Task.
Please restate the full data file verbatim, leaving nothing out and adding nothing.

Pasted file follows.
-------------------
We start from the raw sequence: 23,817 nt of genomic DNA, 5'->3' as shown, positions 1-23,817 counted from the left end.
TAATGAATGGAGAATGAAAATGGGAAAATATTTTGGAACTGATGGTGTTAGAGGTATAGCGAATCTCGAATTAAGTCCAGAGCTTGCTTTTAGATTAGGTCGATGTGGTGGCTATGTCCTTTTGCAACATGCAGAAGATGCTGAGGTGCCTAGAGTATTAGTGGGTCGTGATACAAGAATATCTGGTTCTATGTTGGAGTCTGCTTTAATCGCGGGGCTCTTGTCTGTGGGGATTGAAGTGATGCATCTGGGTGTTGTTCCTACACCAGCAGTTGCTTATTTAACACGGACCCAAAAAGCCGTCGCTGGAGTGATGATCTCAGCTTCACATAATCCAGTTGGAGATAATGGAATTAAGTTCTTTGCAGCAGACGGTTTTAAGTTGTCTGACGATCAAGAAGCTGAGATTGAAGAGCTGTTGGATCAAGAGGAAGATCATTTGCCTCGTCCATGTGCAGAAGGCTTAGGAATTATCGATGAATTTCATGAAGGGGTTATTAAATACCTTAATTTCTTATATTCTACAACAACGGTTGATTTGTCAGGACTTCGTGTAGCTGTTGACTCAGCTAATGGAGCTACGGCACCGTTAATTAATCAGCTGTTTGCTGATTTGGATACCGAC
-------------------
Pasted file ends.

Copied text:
We start from the raw sequence: 23,817 nt of genomic DNA, 5'->3' as shown, positions 1-23,817 counted from the left end.
TAATGAATGGAGAATGAAAATGGGAAAATATTTTGGAACTGATGGTGTTAGAGGTATAGCGAATCTCGAATTAAGTCCAGAGCTTGCTTTTAGATTAGGTCGATGTGGTGGCTATGTCCTTTTGCAACATGCAGAAGATGCTGAGGTGCCTAGAGTATTAGTGGGTCGTGATACAAGAATATCTGGTTCTATGTTGGAGTCTGCTTTAATCGCGGGGCTCTTGTCTGTGGGGATTGAAGTGATGCATCTGGGTGTTGTTCCTACACCAGCAGTTGCTTATTTAACACGGACCCAAAAAGCCGTCGCTGGAGTGATGATCTCAGCTTCACATAATCCAGTTGGAGATAATGGAATTAAGTTCTTTGCAGCAGACGGTTTTAAGTTGTCTGACGATCAAGAAGCTGAGATTGAAGAGCTGTTGGATCAAGAGGAAGATCATTTGCCTCGTCCATGTGCAGAAGGCTTAGGAATTATCGATGAATTTCATGAAGGGGTTATTAAATACCTTAATTTCTTATATTCTACAACAACGGTTGATTTGTCAGGACTTCGTGTAGCTGTTGACTCAGCTAATGGAGCTACGGCACCGTTAATTAATCAGCTGTTTGCTGATTTGGATACCGAC